Roderick Wright (politician)

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Roderick Wright
Member of the California State Senate
from the 35th district
25th district (2008–2012)
In office
December 1, 2008 – September 22, 2014
Preceded by Edward Vincent
Member of the California State Assembly
from the 48th district
In office
December 2, 1996 – December 2, 2002
Preceded by Marguerite Archie-Hudson
Succeeded by Mark Ridley-Thomas
Personal details
Born Roderick Devon Wright
(1952-07-03) July 3, 1952 (age 63)
Chicago, Illinois
Political party Democratic
Children 2
Residence Inglewood, California
Alma mater Pepperdine University
Occupation Legislator
Religion African Methodist Episcopal

Roderick Devon "Rod" Wright (born July 3, 1952)[1][2] is a Democratic politician who previously represented California's 35th State Senate district until his resignation on September 22, 2014. He previously represented the 25th district from 2008-2012. Wright also represented California's 48th State Assembly district from 1996 until he was term limited in 2002.

Education and pre-legislative career[edit]

Senator Wright obtained his degree in Urban Studies and City Planning at Pepperdine University.

Prior to his initial entrance into elected office in 1996, Senator Wright was the District Director to Congresswoman Maxine Waters where he assisted citizens with federal matters such as Social Security, Medi-Care and veterans issues among others.

Legislative career[edit]

Wright was then elected to the California State Assembly in 1996 representing the 48th Assembly District covering much of south Los Angeles County. From 1998 until 2002, Wright served as Chair of the Assembly Committee on Utilities and Commerce (U&C) which held legislative jurisdiction over electricity, natural gas, telecommunications, private water corporations and other issues related to commerce. Wright has been recognized for his work in the areas of public safety, education, energy and utilities, small business, family law and consumer privacy.[3]

2008 primary[edit]

Entering the 2008 primary season, Wright had been out of politics for six years and was initially not considered a strong candidate against the front runner, former Lieutenant Governor and Congressman Mervyn Dymally. However, with his own fundraising and help from independent expenditure groups, Wright was able to overcome his lack of name recognition in the area – most of the area Wright represented in the California State Assembly is in California's 26th Senate District.[4]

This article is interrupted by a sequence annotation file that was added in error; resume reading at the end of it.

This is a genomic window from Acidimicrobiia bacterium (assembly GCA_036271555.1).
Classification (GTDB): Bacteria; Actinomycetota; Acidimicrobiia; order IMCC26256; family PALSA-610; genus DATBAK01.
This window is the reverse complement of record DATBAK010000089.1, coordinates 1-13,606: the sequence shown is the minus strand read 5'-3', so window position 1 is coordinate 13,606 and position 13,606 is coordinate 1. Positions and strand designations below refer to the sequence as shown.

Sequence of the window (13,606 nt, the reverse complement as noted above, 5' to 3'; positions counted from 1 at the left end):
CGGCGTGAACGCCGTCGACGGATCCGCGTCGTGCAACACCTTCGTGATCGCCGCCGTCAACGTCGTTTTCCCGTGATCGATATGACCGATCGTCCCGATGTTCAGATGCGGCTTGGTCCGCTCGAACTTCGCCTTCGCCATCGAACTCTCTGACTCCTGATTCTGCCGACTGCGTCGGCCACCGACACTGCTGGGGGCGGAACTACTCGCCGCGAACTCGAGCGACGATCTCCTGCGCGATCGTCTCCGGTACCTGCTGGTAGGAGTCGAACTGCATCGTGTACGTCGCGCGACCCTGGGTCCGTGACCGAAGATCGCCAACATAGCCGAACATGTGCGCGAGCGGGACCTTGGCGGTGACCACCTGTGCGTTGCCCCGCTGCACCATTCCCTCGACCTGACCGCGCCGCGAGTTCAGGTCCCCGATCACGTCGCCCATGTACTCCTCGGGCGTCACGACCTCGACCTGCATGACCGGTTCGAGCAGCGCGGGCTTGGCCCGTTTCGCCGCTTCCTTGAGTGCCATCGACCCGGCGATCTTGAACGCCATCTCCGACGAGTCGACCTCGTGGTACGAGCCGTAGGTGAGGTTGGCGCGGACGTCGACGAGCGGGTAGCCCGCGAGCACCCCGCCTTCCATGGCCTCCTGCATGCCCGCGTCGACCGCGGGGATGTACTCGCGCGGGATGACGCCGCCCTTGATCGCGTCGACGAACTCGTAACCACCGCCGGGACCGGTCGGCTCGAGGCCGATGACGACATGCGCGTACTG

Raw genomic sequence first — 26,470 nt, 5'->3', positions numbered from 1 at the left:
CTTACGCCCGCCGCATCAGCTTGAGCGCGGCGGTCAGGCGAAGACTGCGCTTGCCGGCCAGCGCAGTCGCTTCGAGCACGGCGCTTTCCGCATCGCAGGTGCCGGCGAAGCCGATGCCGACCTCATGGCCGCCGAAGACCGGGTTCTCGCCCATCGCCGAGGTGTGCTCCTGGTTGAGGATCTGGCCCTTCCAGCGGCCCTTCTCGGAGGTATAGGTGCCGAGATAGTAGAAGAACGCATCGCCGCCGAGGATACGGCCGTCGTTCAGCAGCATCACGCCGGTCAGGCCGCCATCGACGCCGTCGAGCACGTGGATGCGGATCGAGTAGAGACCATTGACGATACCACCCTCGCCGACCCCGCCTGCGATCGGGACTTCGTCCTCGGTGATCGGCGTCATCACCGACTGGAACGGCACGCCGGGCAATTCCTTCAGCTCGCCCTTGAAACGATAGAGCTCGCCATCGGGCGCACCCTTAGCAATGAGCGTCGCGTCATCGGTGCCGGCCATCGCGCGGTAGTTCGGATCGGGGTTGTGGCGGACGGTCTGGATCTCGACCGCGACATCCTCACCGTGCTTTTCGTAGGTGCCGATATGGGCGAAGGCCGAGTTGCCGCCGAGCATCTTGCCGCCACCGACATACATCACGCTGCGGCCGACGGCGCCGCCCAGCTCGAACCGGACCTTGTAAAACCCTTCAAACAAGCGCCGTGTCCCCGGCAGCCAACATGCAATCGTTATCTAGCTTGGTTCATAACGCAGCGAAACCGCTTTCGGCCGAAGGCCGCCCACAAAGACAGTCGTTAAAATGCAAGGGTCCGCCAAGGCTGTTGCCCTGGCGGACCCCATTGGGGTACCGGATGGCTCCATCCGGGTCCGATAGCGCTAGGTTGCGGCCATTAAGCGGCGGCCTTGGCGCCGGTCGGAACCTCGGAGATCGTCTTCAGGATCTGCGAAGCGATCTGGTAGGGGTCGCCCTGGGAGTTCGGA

2010 harassment settlement[edit]

In April 2010, California Senate leaders secretly approved a $120,000 settlement in a harassment claim against Wright.[5]

2010 indictment and 2014 conviction[edit]

In September 2010, a Los Angeles County grand jury unsealed an eight-count felony indictment against state Sen. Roderick Wright accusing him of filing a false declaration of candidacy, voter fraud and perjury beginning in 2007, when he changed his voter registration to run for the Legislature.

Wright was convicted of eight counts of voter fraud on January 28, 2014. In September, he was sentenced to ninety days' confinement and banned from public office for the rest of his life.[6][7][8]

Wright resigned from the State Senate on September 22, 2014.[9]

References[edit]

  1. ^ Senator Roderick Wright of California at the Wayback Machine (archived April 29, 2010)
  2. ^ http://articles.latimes.com/1991-01-17/local/me-299_1_candidates-filing
  3. ^ "Senator Rod Wright". Retrieved 2009-01-19. 
  4. ^ The California Majority Report // Senate Leadership Scores Big with Rod Wright
  5. ^ "State Senate approves settlement in harassment case against Sen. Rod Wright". Daily Breeze. 15 December 2011. 
  6. ^ California Sen. Wright gets 90 days in jail for perjury, voter fraud; by Jean Merl, 12 September 2014LA Times
  7. ^ Merl, Jean (September 17, 2010). "State Sen. Roderick Wright indicted on charges of voter fraud and perjury". Los Angeles Times. 
  8. ^ Merl, Jean (January 28, 2014). "State Sen. Roderick Wright found guilty of perjury, voter fraud". Los Angeles Times. 
  9. ^ Lin, Judy (September 15, 2014). "Rod Wright Resigns After Voter Fraud Case". Huffington Post.